Blockchain’s legitimacy has grown from having devoted slots on the calendar, such as New York Blockchain week, to international recognition at the United Nations (UN).
Last month, the UN Blockchain Commission for Sustainable Development held a summit to analyze how blockchain can solve the world’s most critical problems. The UN’s Sustainable Development Goals, the foremost pact on international development, will soon benefit from blockchain technology.
The UN now sees blockchain as part of the solution, and its agencies are fully behind new public-private partnerships to bring blockchain into the sustainability fold. Blockchain’s sustainability capabilities are connecting over 30 countries including Uganda, Mexico, Korea, Japan, China, India, Romania, France, Croatia, Columbia, and Argentina, regulatory bodies like the US Commodity Futures Trading Commission, to major companies such as IBM and Facebook. This number is only projected to grow.
These blockchain public-private partnerships are now in the works to solve: supply chain transparency & traceability, global health & emergency relief, digital identity, earth systems, refugee rescue, shelter & resettlement, and financial inclusion.
But what about putting words into action? Surrounding issues like financial inclusion, global health, disaster relief, education, and human rights, this UN committee, and its future events, will provide the platform for the public and private sectors to cement agreements and test blockchain tools to solve key challenges.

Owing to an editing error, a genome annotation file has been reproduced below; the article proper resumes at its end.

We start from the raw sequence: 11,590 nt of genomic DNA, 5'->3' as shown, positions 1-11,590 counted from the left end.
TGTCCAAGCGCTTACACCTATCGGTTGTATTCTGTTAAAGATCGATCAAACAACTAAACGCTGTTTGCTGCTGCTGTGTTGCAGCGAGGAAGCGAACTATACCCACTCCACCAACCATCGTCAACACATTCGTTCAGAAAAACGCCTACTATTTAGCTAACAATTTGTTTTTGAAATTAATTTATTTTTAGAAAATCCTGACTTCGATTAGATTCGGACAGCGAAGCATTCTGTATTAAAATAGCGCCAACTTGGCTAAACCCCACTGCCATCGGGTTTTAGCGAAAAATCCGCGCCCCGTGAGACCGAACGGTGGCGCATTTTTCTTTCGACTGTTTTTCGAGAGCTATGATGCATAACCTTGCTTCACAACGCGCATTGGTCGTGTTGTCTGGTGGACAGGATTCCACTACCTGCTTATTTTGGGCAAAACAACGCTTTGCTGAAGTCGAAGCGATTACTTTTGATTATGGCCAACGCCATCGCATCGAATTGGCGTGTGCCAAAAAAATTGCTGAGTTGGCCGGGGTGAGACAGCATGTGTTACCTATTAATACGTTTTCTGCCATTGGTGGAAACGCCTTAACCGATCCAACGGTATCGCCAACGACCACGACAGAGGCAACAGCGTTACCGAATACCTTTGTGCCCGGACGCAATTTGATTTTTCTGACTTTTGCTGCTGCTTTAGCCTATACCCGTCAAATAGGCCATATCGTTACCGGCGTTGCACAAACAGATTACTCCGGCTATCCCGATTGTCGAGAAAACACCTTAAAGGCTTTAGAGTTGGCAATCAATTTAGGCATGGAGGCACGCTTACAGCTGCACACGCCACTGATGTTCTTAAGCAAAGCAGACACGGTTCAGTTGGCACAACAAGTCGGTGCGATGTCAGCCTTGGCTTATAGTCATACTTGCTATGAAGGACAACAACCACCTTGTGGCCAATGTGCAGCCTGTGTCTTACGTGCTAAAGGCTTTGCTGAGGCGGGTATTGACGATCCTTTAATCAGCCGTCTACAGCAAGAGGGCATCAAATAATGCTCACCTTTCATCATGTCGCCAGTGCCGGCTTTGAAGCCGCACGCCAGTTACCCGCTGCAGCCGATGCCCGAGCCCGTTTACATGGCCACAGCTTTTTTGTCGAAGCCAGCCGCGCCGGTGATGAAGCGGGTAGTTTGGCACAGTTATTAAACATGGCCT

Blockchain’s sustainability role as outlined at this conference will move up the impact investing curve. For this to happen faster, sustainable blockchain activities must incorporate a layer of trust and assurance, which will raise confidence in the system and pave the way for widespread adoption. As a founding member of the UN Blockchain Commission for Sustainable Development, iCash’s CEO Will McDonough, is making sure the firm’s technology helps the UN achieve its Sustainable Development Goals via blockchain. iCash’s Proof of Trust (‘PoT’) protocol protects users from incorrect or nefarious data inputs. As a result, organizations like the UN can carry out operations on the blockchain and measure their success via checks and balances.